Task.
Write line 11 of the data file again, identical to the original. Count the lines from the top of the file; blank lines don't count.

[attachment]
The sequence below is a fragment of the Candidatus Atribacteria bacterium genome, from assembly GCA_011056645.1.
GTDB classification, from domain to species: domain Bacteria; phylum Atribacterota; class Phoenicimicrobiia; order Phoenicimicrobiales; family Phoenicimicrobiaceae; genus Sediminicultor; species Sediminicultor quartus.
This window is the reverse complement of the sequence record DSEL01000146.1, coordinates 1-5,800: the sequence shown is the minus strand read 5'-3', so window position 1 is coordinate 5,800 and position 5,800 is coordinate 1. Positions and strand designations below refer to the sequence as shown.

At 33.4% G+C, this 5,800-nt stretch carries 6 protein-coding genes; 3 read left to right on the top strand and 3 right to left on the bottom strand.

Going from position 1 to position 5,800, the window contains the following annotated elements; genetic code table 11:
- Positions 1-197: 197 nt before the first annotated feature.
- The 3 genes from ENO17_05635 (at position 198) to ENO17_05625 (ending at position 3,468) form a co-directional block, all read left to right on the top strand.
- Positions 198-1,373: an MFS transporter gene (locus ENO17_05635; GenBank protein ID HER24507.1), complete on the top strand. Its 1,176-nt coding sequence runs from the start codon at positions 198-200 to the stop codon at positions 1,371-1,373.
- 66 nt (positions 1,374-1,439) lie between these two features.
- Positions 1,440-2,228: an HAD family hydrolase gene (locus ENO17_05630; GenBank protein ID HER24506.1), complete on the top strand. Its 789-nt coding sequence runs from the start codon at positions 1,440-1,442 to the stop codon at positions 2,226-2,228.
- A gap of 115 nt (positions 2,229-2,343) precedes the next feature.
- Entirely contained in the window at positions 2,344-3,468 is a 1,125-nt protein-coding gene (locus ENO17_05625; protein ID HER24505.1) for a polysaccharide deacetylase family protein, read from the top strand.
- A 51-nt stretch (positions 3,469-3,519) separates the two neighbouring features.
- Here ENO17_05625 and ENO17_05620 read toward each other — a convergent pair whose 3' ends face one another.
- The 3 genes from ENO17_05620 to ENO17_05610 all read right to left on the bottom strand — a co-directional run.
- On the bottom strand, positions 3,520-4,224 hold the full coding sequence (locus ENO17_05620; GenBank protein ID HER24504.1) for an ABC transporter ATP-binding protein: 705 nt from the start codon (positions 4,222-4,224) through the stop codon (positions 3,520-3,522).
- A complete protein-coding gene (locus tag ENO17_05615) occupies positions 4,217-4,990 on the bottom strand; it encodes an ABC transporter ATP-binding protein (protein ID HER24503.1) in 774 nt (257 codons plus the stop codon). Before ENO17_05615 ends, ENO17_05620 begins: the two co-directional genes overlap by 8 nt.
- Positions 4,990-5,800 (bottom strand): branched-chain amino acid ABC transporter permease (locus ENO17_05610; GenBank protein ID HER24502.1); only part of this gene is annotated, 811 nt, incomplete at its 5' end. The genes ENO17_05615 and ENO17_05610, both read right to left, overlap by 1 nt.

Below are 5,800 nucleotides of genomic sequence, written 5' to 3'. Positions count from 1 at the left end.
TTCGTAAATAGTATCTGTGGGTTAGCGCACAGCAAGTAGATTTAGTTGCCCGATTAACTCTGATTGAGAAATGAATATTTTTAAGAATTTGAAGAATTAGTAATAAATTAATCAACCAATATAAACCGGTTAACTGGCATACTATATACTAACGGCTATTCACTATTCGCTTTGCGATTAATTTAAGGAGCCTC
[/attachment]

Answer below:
- A gap of 115 nt (positions 2,229-2,343) precedes the next feature.